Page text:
Effect of high dose remifentanil or sufentanil on postoperative pulmonary function in patients undergoing coronary surgery
© BioMed Central Ltd 2003
Published: 3 March 2003
Intraoperative use of high dose opioid anesthesia is common practice for hemodynamic control in patients undergoing coronary artery bypass grafting (CABG). It is unclear whether postoperative pulmonary function is affected by this practice. Remifentanil is an ultra-short acting μ-agonistic opioid . We hypothesized that remifentanil is associated with improved pulmonary function, compared with longer acting opioids. Therefore, we performed a controlled randomized trial to evaluate pulmonary function in patients undergoing CABG with high dose remifentanil versus sufentanil.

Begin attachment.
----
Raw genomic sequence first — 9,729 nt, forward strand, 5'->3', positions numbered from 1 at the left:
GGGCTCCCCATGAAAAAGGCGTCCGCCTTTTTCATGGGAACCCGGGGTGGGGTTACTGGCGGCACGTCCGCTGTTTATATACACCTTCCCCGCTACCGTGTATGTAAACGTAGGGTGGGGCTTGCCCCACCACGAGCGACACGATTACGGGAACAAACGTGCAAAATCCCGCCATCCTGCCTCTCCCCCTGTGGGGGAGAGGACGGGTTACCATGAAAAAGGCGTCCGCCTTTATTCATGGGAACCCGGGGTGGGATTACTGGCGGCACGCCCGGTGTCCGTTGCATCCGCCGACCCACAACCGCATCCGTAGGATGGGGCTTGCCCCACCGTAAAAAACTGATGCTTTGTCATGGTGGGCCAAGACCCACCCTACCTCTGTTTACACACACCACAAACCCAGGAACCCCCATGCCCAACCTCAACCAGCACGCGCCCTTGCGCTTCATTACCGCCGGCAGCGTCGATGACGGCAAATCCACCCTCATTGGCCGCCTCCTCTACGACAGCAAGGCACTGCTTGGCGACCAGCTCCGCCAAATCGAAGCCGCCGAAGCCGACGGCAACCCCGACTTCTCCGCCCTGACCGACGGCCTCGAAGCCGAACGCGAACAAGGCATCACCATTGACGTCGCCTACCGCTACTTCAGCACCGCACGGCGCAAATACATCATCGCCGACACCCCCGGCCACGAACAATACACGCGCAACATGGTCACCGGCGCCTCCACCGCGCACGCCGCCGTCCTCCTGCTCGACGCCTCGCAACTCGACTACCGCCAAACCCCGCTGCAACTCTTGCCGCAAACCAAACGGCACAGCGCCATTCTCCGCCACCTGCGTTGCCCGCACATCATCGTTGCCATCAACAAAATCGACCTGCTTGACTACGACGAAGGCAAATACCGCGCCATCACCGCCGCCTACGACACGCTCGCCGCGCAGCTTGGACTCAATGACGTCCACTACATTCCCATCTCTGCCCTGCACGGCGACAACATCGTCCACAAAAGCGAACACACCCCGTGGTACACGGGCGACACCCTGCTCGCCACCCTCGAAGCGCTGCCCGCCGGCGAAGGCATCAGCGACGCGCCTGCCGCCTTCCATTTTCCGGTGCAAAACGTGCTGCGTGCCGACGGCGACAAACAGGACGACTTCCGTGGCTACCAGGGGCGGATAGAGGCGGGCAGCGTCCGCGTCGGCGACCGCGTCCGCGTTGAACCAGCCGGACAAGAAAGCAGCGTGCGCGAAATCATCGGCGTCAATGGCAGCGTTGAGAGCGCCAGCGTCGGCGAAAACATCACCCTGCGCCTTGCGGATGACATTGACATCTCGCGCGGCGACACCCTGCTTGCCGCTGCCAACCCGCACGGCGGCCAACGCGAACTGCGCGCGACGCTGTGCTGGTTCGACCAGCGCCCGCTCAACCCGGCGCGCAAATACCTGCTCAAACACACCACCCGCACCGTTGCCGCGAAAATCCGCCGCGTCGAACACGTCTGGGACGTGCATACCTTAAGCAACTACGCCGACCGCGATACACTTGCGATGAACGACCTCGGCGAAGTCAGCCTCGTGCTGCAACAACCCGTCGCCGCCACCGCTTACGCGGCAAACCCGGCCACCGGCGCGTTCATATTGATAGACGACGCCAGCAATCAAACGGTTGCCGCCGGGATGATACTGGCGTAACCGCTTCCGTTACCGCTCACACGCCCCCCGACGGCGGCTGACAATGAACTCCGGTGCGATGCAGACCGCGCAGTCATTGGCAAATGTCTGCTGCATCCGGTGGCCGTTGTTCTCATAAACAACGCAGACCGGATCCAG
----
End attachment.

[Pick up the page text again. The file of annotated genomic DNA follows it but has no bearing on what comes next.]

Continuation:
Fifty patients undergoing CABG were randomized to receive intraoperative remifentanil or sufentanil via continuous infusion. Demographic data, surgery, and anaesthesia times, ICU and hospital LOS, Parsonett, and Tumanscore were recorded. Pulmonary function was evaluated by measuring functional residual capacity (FRC), CO2-rebreathing method, spirometry, and chest radiography before surgery, and up to the third postoperative day.
Demographic data, risk scores, weaning time, and surgery characteristics did not differ between groups. Lung volumes decreased to 21% vs 26% compared with preoperative values, and reached 48% vs 76% on the third postoperative day. Postoperative CO2 sensivity was significantly decreased in both groups. Partial lung collapse on postoperative chest X-ray was present in half of the patients. No differences between groups could be detected for any measurement.
Pulmonary function is impaired after CABG. Despite its short half-life, intraoperative use of high dose remifentanil was not associated with an improvement of pulmonary function, compared with sufentanil.